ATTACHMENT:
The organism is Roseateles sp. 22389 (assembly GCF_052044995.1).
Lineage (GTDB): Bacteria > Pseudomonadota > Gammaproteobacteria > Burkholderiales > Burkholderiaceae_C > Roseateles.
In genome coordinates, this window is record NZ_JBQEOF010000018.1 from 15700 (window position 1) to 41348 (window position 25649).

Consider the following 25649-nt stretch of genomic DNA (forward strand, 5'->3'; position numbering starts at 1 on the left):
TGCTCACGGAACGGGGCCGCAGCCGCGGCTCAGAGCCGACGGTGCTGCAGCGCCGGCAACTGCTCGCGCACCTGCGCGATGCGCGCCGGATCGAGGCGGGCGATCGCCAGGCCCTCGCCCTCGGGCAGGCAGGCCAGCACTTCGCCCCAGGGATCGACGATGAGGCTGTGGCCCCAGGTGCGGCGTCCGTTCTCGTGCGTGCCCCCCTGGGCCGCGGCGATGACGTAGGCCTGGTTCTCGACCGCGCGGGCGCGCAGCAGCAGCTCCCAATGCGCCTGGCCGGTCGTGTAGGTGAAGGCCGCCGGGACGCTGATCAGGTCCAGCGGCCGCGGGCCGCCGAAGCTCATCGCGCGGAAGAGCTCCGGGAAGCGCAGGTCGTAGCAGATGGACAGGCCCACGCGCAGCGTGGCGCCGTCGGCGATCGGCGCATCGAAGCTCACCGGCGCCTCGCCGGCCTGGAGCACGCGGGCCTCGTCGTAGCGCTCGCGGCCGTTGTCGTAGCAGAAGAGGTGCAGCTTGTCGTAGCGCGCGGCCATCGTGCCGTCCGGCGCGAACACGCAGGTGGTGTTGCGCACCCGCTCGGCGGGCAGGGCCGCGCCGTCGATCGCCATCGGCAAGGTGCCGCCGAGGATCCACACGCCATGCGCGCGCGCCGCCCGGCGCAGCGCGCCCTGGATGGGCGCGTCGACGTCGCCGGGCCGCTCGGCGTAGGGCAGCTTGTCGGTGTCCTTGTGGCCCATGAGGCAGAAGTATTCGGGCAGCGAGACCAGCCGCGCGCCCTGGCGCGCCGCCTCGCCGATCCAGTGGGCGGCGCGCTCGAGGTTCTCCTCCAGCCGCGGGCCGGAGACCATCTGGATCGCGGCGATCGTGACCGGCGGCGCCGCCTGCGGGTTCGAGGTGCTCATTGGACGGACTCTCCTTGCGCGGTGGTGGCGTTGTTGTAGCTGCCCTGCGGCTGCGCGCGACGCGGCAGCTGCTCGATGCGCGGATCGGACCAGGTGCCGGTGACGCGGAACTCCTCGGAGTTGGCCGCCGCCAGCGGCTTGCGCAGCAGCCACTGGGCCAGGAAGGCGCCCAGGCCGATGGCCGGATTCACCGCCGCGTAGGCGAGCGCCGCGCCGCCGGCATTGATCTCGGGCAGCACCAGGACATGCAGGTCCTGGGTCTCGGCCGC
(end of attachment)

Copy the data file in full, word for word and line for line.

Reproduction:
The organism is Roseateles sp. 22389 (assembly GCF_052044995.1).
Lineage (GTDB): Bacteria > Pseudomonadota > Gammaproteobacteria > Burkholderiales > Burkholderiaceae_C > Roseateles.
In genome coordinates, this window is record NZ_JBQEOF010000018.1 from 15700 (window position 1) to 41348 (window position 25649).

Consider the following 25649-nt stretch of genomic DNA (forward strand, 5'->3'; position numbering starts at 1 on the left):
TGCTCACGGAACGGGGCCGCAGCCGCGGCTCAGAGCCGACGGTGCTGCAGCGCCGGCAACTGCTCGCGCACCTGCGCGATGCGCGCCGGATCGAGGCGGGCGATCGCCAGGCCCTCGCCCTCGGGCAGGCAGGCCAGCACTTCGCCCCAGGGATCGACGATGAGGCTGTGGCCCCAGGTGCGGCGTCCGTTCTCGTGCGTGCCCCCCTGGGCCGCGGCGATGACGTAGGCCTGGTTCTCGACCGCGCGGGCGCGCAGCAGCAGCTCCCAATGCGCCTGGCCGGTCGTGTAGGTGAAGGCCGCCGGGACGCTGATCAGGTCCAGCGGCCGCGGGCCGCCGAAGCTCATCGCGCGGAAGAGCTCCGGGAAGCGCAGGTCGTAGCAGATGGACAGGCCCACGCGCAGCGTGGCGCCGTCGGCGATCGGCGCATCGAAGCTCACCGGCGCCTCGCCGGCCTGGAGCACGCGGGCCTCGTCGTAGCGCTCGCGGCCGTTGTCGTAGCAGAAGAGGTGCAGCTTGTCGTAGCGCGCGGCCATCGTGCCGTCCGGCGCGAACACGCAGGTGGTGTTGCGCACCCGCTCGGCGGGCAGGGCCGCGCCGTCGATCGCCATCGGCAAGGTGCCGCCGAGGATCCACACGCCATGCGCGCGCGCCGCCCGGCGCAGCGCGCCCTGGATGGGCGCGTCGACGTCGCCGGGCCGCTCGGCGTAGGGCAGCTTGTCGGTGTCCTTGTGGCCCATGAGGCAGAAGTATTCGGGCAGCGAGACCAGCCGCGCGCCCTGGCGCGCCGCCTCGCCGATCCAGTGGGCGGCGCGCTCGAGGTTCTCCTCCAGCCGCGGGCCGGAGACCATCTGGATCGCGGCGATCGTGACCGGCGGCGCCGCCTGCGGGTTCGAGGTGCTCATTGGACGGACTCTCCTTGCGCGGTGGTGGCGTTGTTGTAGCTGCCCTGCGGCTGCGCGCGACGCGGCAGCTGCTCGATGCGCGGATCGGACCAGGTGCCGGTGACGCGGAACTCCTCGGAGTTGGCCGCCGCCAGCGGCTTGCGCAGCAGCCACTGGGCCAGGAAGGCGCCCAGGCCGATGGCCGGATTCACCGCCGCGTAGGCGAGCGCCGCGCCGCCGGCATTGATCTCGGGCAGCACCAGGACATGCAGGTCCTGGGTCTCGGCCGC